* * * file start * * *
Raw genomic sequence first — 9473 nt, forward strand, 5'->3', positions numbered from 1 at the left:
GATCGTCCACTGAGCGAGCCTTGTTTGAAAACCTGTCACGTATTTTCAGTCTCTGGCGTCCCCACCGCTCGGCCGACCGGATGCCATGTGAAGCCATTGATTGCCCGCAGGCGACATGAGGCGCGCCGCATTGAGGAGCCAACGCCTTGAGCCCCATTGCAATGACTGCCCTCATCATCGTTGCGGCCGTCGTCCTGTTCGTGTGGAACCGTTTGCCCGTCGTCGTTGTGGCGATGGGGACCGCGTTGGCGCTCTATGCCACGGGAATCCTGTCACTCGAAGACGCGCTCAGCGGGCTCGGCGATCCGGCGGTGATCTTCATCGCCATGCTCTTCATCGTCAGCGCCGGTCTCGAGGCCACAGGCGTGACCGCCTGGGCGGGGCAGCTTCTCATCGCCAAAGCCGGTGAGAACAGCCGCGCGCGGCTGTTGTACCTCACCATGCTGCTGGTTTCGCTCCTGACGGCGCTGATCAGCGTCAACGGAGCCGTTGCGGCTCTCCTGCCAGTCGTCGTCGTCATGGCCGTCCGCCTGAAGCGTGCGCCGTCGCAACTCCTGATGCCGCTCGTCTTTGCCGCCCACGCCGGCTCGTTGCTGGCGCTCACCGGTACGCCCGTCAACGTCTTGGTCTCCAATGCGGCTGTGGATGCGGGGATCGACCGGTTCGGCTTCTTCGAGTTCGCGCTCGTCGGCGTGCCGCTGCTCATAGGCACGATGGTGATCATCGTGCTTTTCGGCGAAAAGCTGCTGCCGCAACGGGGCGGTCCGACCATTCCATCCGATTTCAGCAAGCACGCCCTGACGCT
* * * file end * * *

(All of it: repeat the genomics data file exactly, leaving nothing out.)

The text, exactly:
Raw genomic sequence first — 9473 nt, forward strand, 5'->3', positions numbered from 1 at the left:
GATCGTCCACTGAGCGAGCCTTGTTTGAAAACCTGTCACGTATTTTCAGTCTCTGGCGTCCCCACCGCTCGGCCGACCGGATGCCATGTGAAGCCATTGATTGCCCGCAGGCGACATGAGGCGCGCCGCATTGAGGAGCCAACGCCTTGAGCCCCATTGCAATGACTGCCCTCATCATCGTTGCGGCCGTCGTCCTGTTCGTGTGGAACCGTTTGCCCGTCGTCGTTGTGGCGATGGGGACCGCGTTGGCGCTCTATGCCACGGGAATCCTGTCACTCGAAGACGCGCTCAGCGGGCTCGGCGATCCGGCGGTGATCTTCATCGCCATGCTCTTCATCGTCAGCGCCGGTCTCGAGGCCACAGGCGTGACCGCCTGGGCGGGGCAGCTTCTCATCGCCAAAGCCGGTGAGAACAGCCGCGCGCGGCTGTTGTACCTCACCATGCTGCTGGTTTCGCTCCTGACGGCGCTGATCAGCGTCAACGGAGCCGTTGCGGCTCTCCTGCCAGTCGTCGTCGTCATGGCCGTCCGCCTGAAGCGTGCGCCGTCGCAACTCCTGATGCCGCTCGTCTTTGCCGCCCACGCCGGCTCGTTGCTGGCGCTCACCGGTACGCCCGTCAACGTCTTGGTCTCCAATGCGGCTGTGGATGCGGGGATCGACCGGTTCGGCTTCTTCGAGTTCGCGCTCGTCGGCGTGCCGCTGCTCATAGGCACGATGGTGATCATCGTGCTTTTCGGCGAAAAGCTGCTGCCGCAACGGGGCGGTCCGACCATTCCATCCGATTTCAGCAAGCACGCCCTGACGCT